Until now, Billings has operated with only one water treatment plant. This plant produces about 60 million gallons of water a day. For a city that uses 56-57 million gallons per day in the summer months, that was too close to capacity for comfort. The city needed a new water treatment plant. 

Billings’ Water Reclamation Facility project has been one of the largest public works projects in the city’s history, with a projected cost of $250 million. The city saved roughly $200 million on the project by repurposing existing facilities and utilizing a new concept. The city now uses UV light instead of chemicals to disinfect the water that returns to the Yellowstone, implementing several new processes to remove nitrogen and phosphorous.  

HDR, Inc., who worked on this project locally, says on their website: “The successful project resulted in the city meeting their permit limits for nitrogen and phosphorus in the first month the permit became effective and a total 97% reduction in overall phosphorus discharge, which in turn helps keep the Yellowstone River one of the world’s greatest trout streams for decades to come.” The project won multiple awards for its innovation.  

Future Growth 

What can we expect as Billings continues to grow? 

“Billings is blessed to have sustained growth rather than boom and bust cycles that other communities often experience,” Engels says. “This allows us to provide better-planned facilities and be more cost-efficient by bringing new assets online only as they are needed.  

We have invested heavily in asset management for the Public Works Department to ‘make the right investment, in the right asset, at the right time,’ which is the motto of our asset management program. This ensures that we get the most out of our existing assets and allows us to get greater capacity and efficiency out of the existing water treatment plant, as an example.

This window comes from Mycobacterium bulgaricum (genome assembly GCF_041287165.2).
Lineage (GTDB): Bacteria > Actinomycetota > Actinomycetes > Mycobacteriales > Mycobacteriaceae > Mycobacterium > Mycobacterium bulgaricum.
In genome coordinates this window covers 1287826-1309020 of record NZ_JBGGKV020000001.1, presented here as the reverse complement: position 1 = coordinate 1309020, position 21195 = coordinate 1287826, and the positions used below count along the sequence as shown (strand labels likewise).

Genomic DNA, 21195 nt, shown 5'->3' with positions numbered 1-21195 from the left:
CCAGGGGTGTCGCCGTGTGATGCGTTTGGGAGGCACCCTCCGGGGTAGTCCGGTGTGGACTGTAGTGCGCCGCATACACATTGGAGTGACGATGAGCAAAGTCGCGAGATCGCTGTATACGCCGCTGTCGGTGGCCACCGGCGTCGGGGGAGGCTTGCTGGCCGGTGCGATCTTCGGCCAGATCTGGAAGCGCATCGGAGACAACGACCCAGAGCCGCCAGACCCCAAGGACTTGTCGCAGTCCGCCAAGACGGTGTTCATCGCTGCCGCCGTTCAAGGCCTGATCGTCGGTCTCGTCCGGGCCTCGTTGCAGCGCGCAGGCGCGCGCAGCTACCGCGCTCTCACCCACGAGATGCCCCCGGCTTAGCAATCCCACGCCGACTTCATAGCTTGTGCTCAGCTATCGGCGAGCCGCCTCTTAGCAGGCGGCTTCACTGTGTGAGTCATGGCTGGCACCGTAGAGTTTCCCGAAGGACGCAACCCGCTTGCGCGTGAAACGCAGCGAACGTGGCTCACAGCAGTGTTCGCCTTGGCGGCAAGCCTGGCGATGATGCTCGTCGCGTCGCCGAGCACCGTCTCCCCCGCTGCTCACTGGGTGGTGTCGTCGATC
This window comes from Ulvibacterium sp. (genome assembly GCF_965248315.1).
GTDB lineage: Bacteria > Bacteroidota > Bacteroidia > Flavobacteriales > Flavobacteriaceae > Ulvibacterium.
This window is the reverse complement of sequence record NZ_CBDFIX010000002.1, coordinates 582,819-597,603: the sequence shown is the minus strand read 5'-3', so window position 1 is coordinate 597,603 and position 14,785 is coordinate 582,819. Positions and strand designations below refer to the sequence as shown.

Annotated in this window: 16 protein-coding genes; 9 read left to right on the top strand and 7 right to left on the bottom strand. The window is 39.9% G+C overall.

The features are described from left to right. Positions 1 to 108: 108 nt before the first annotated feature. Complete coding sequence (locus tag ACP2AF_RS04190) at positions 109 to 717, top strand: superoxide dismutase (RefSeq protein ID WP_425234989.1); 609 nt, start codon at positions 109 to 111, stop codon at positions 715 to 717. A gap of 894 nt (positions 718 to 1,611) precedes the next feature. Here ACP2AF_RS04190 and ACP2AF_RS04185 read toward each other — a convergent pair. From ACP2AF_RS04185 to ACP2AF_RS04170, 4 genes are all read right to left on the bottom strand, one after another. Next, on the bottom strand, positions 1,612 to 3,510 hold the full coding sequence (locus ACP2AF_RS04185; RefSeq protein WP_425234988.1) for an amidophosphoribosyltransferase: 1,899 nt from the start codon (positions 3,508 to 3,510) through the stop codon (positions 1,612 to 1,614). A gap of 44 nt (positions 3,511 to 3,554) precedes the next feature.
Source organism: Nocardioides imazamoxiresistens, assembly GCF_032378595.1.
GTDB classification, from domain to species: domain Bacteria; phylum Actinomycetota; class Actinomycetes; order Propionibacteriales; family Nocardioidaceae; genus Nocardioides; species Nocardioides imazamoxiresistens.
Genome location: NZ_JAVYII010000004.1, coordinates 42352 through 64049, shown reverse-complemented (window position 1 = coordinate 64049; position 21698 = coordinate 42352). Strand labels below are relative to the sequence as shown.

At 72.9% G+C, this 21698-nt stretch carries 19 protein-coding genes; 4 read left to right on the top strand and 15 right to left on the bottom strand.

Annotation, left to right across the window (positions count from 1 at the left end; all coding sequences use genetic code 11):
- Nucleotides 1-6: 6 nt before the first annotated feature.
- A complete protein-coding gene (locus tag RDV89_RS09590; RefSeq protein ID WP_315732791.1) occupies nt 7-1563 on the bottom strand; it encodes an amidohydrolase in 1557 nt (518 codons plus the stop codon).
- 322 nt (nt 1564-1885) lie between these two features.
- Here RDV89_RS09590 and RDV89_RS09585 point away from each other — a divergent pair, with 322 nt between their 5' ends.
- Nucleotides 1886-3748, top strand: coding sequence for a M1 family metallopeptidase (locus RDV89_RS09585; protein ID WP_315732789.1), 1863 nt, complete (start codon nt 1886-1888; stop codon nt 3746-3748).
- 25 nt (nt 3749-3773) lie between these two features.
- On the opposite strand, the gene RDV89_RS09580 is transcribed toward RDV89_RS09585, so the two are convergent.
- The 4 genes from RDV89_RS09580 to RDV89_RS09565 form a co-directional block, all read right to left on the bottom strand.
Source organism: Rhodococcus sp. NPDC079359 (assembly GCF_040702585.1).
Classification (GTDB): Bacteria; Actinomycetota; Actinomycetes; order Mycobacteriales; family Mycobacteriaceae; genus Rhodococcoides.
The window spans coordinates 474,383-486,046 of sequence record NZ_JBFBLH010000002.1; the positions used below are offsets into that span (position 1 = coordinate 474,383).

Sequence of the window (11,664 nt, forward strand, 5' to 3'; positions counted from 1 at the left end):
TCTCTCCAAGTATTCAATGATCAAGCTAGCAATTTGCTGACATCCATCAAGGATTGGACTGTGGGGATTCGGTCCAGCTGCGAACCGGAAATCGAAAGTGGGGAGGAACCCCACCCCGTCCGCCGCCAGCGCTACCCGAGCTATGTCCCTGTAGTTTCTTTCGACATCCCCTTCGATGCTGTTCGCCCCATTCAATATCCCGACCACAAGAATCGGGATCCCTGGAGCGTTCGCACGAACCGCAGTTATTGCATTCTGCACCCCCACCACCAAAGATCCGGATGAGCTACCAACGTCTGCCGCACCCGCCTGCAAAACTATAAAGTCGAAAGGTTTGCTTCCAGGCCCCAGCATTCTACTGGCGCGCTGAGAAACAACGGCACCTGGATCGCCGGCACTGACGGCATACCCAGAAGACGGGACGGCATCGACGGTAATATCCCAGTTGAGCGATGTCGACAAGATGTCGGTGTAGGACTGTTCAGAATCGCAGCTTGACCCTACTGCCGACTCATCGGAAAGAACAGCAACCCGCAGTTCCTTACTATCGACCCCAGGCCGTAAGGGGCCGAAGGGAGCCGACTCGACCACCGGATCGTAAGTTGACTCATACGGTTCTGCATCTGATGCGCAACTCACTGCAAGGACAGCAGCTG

The West End water treatment plant will be coming online just in time to ensure we can continue providing enough drinking water to sustain our growth. The City has done an excellent job securing water rights that will allow us to double or triple in population while still providing the same level of water security that we enjoy today.” 

West End Reservoir Update from Louis Engels

West End Reservoir Project rendering courtesy of Billings Public Works 

The West End Reservoir project encountered budgetary challenges due to the COVID-19 pandemic and subsequent inflationary challenges in the construction industry. This created the necessity to make changes in the pipeline delivery, intake location, reservoir size, and configuration.  

The reservoir project goes hand-in-hand with the water treatment plant project, which we are proud to announce broke ground in March. The reservoir project itself is continuing to proceed with detailed design. We anticipate a construction contract to be signed this summer, with groundwork beginning soon after. 

There is always a lot going on in the Public Works Department! We work to ensure that we are taking care of what the public has trusted us with, planning for the future, and protecting the environment. Viewing our capital improvement plan sheds light on where we are making our investments to keep our community thriving. This plan is accessible to the public on the city website: 

Originally printed in the April 2024 issue of Simply Local Magazine